Another interesting factoid about tankless. I just attended a tankless conference and there was a study done about who is selling tankless. I would have thought plumbers, but the poll came back, that HVAC contractors are the driving force. HVAC contractors are so tuned to the "Upsell" that this has become a natural for them. Plumbers poll opinion was all related to the simple cost comparison to tanked.

I just arranged a training for Tankless, and invited a mix of 20 HVAC contractors, and 20 Plumbers. I have received 14 RSVP from HVAC and 1 Plumber. My poll mirrors the industry.

Ok, back to the thread. Sorry.
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Old 03-23-2010, 02:07 AM   #13
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rec's on on tankless water heater


I have a Bosch unit installed now for several years - works great, zero problems so far - love the endless hot water for showering.

The household consists of just my wife and myself - so relatively low hot water usage. Has to be substantially cheaper to operate than continually heating a large tank of water and then not using it...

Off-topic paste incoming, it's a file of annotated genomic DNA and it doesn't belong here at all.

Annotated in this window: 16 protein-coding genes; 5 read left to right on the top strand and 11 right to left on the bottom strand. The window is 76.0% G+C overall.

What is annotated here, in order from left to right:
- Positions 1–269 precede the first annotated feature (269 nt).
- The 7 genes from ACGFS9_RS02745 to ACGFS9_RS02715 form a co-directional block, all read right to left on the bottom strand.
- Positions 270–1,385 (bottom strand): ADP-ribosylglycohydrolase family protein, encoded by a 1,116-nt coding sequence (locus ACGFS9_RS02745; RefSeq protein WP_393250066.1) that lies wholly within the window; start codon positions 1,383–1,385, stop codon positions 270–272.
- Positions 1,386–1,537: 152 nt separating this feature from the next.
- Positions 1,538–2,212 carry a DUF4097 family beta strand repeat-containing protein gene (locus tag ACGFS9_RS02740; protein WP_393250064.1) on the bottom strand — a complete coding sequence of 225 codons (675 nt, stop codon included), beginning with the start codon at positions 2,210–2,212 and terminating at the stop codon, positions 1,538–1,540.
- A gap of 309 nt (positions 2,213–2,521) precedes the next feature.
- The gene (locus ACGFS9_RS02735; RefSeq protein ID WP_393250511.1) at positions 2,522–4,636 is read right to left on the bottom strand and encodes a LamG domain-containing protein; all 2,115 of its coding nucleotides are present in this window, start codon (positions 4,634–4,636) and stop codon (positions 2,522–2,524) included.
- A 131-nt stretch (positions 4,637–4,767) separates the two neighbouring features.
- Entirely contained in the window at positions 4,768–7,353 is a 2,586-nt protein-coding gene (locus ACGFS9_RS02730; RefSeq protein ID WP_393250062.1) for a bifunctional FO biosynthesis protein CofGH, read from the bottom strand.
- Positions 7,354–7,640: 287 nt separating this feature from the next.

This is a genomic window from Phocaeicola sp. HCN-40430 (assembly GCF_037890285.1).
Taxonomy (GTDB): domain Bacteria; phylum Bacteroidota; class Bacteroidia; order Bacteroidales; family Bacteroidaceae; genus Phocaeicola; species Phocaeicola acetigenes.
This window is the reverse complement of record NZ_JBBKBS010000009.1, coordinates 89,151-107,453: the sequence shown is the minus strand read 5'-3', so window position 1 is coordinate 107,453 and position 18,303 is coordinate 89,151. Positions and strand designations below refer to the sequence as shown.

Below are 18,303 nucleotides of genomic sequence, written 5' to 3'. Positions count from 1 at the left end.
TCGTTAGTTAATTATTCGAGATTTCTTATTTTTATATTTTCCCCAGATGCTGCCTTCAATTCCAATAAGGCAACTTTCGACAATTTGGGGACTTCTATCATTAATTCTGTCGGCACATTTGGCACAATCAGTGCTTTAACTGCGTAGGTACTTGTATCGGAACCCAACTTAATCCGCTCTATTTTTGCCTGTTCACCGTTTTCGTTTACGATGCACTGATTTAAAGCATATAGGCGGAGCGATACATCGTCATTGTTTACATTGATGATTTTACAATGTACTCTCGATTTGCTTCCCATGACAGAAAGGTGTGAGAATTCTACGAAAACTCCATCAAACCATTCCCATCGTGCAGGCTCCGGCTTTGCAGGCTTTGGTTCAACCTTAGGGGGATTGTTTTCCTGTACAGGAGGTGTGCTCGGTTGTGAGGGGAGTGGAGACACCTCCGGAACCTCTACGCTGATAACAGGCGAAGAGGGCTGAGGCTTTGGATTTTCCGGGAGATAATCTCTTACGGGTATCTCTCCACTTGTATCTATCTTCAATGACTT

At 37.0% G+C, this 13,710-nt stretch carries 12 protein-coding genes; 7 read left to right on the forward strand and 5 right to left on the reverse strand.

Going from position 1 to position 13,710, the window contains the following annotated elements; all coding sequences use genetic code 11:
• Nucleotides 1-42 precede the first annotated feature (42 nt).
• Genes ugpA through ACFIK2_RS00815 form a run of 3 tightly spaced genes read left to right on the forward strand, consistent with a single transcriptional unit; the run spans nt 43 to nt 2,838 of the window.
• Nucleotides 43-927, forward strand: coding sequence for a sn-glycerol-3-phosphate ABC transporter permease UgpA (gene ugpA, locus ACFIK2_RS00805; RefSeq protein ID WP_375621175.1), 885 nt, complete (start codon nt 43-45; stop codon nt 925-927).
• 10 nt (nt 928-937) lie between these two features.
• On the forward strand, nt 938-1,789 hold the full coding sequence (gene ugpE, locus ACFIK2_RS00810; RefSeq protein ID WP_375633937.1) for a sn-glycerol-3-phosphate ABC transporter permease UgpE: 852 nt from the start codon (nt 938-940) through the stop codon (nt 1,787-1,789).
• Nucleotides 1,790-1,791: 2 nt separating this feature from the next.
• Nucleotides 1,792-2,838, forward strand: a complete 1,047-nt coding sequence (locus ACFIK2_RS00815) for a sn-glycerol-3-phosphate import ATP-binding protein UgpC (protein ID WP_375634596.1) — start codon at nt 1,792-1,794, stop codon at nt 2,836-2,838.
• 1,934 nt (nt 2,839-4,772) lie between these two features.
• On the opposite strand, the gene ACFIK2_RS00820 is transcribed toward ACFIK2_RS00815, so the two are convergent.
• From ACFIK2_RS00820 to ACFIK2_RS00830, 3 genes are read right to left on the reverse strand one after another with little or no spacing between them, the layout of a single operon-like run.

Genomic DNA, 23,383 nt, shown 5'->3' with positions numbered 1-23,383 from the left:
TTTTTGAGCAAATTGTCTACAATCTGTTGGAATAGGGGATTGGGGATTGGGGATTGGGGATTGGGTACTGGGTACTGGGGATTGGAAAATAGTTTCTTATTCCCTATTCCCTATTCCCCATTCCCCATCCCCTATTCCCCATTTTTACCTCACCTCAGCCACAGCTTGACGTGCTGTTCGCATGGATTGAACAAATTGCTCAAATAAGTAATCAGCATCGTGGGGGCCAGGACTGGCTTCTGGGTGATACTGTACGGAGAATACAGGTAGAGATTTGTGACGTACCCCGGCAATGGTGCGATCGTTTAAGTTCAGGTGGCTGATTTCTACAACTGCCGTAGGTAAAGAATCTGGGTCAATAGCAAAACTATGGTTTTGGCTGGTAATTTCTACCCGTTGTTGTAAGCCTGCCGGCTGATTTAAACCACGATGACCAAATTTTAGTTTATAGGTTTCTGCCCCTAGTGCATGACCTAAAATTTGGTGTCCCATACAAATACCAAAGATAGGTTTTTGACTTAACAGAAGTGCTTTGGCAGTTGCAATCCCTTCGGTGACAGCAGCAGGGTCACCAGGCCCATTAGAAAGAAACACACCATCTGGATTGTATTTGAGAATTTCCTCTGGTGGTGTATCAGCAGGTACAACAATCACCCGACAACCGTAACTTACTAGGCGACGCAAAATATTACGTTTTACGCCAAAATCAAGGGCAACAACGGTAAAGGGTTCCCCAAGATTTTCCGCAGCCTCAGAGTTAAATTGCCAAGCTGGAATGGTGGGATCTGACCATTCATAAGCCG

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Old 12-14-2010, 12:20 PM   #14
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rec's on on tankless water heater


I can buy a top named N.Gas tankless (N) with everything for under $1200. Plan to install in a summer home because when everyone returns from beach or swimming , hot water will be available for everyone. I will flush the unit myself. To me, $1200. well spent! My friend has 2 in service, 1 for home 1 for beach house, You need to buy a unit that can get 42* water to 110*. Like around a 75* rise, that is a must.